NHL Eastern Conference division rankings: Where Rangers, Islanders sit in Metro

NHL Eastern Conference division rankings: Where Rangers, Islanders sit in Metro
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Free agency has quieted down and the busy part of the NHL’s offseason is almost over.

That makes now, with two months to go before training camps kick off, as good a time as any to take stock of the league.

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The Post’s Ethan Sears ranks both divisions in the Eastern Conference based on rosters as of Friday (projected wild-card teams are denoted with an asterisk).

Metropolitan Division

8. Flyers (2022-23: 31-38-13, seventh place)

The new front office has embraced rebuilding, and we can expect the Flyers to feel some pain in the short-term.

7. Blue Jackets (2022-23: 25-48-9, eighth place)

No. 3-overall pick Adam Fantilli is a future star, and the Blue Jackets can’t possibly have injury luck as bad as they had this past season. Still, they’re a step behind the rest of the Metro.


Adam Fantilli, the No. 3 overall pick in 2023, could eventually turn into a star for the Blue Jackets.
NHLI via Getty Images

6. Penguins (2022-23: 40-31-11, fifth place)

General manager Kyle Dubas is an exciting hire, and Reilly Smith makes the second line much better. But bottom-six depth remains problematic, even with some new faces.

5. Capitals (2022-23: 35-37-10, sixth place)

Better health should get the Capitals closer to the playoffs than last season, but this is still an aging team built around aging superstar Alex Ovechkin.

4. Islanders* (2022-23: 42-31-9, fourth place, lost in first round)

The team that made the playoffs on the last day of last season brings back the same group, which looks just good enough to again spend the season fighting for a playoff spot.


Brock Nelson acknowledges the crowd following a game at UBS Arena.
Brock Nelson acknowledges the crowd following a game at UBS Arena.
Michelle Farsi for the NY Post

3. Rangers (2022-23: 47-22-13, third place, lost in first round)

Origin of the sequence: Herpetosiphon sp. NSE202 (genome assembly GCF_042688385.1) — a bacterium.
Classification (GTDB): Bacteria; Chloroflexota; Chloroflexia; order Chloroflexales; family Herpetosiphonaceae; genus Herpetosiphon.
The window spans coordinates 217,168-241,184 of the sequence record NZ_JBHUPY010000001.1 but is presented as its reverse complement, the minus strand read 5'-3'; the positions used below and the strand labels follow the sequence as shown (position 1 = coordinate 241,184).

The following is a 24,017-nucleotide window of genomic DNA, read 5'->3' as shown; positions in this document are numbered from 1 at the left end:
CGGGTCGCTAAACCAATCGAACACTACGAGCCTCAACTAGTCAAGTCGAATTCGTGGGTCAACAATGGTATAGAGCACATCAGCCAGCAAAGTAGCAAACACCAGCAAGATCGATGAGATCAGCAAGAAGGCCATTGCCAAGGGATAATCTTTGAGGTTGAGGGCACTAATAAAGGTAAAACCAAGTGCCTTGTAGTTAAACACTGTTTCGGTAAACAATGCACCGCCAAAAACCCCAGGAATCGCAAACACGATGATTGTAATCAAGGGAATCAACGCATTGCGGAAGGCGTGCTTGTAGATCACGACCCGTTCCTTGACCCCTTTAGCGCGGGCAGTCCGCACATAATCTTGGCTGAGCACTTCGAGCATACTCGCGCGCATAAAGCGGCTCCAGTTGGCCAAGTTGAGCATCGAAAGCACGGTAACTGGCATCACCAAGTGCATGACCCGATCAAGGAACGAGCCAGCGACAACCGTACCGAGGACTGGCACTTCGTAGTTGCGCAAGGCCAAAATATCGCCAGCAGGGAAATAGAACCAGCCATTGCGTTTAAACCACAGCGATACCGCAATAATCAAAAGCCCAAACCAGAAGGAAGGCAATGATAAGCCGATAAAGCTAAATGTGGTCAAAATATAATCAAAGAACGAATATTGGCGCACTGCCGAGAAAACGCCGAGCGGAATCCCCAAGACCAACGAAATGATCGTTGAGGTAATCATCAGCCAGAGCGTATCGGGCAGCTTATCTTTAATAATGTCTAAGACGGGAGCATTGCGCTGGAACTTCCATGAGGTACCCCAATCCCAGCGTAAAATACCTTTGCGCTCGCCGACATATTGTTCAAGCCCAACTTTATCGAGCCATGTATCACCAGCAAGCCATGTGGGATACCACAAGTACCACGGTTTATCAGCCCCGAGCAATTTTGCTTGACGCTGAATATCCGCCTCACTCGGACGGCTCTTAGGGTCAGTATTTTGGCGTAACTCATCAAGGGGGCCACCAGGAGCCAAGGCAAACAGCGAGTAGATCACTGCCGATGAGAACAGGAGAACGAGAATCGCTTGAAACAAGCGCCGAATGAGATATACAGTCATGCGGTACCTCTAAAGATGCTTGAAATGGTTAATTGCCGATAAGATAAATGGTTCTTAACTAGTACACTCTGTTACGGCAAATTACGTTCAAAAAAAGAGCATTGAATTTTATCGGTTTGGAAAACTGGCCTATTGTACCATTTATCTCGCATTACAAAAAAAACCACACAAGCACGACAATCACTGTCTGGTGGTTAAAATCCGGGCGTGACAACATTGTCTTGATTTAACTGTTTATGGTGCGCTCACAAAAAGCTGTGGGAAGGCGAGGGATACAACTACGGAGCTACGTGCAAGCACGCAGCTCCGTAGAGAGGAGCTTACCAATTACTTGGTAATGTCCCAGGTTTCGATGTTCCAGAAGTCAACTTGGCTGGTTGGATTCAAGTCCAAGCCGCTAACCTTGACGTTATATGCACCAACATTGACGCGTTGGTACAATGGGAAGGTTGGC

We know the deal here: Thet have the same core that lost in the first round of the playoffs last season, only with Peter Laviolette behind the bench instead of Gerard Gallant and with a few new faces down the lineup. Will that be enough to win a Stanley Cup?

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Peter Laviolette took over as the Rangers' head coach following Gerard Gallant's firing.
Peter Laviolette took over as the Rangers’ head coach following Gerard Gallant’s firing.
Charles Wenzelberg

2. Hurricanes (2022-23: 52-21-9, first place, lost in conference final)

After a deep playoff run, Carolina added Michael Bunting at forward and Dmitry Orlov on defense. The Hurricanes also have been linked to Norris Trophy winner Erik Karlsson and wing Vladimir Tarasenko. Acquiring either of them would make Carolina the favorite in the Eastern Conference.

1. Devils (2022-23: 52-22-8, second place, lost in second round)

The Devils are young and full of firepower, with the Hughes brothers, Nico Hischier, Jesper Bratt and Dawson Mercer all getting better. If Akira Schmid emerges as a true No. 1 goaltender or GM Tom Fitzgerald finds another way to address the position (John Gibson or Connor Hellebuyck) it would fill the only hole on the roster.


Jack Hughes and the Devils will compete for the Metropolitan Division title in 2023-24.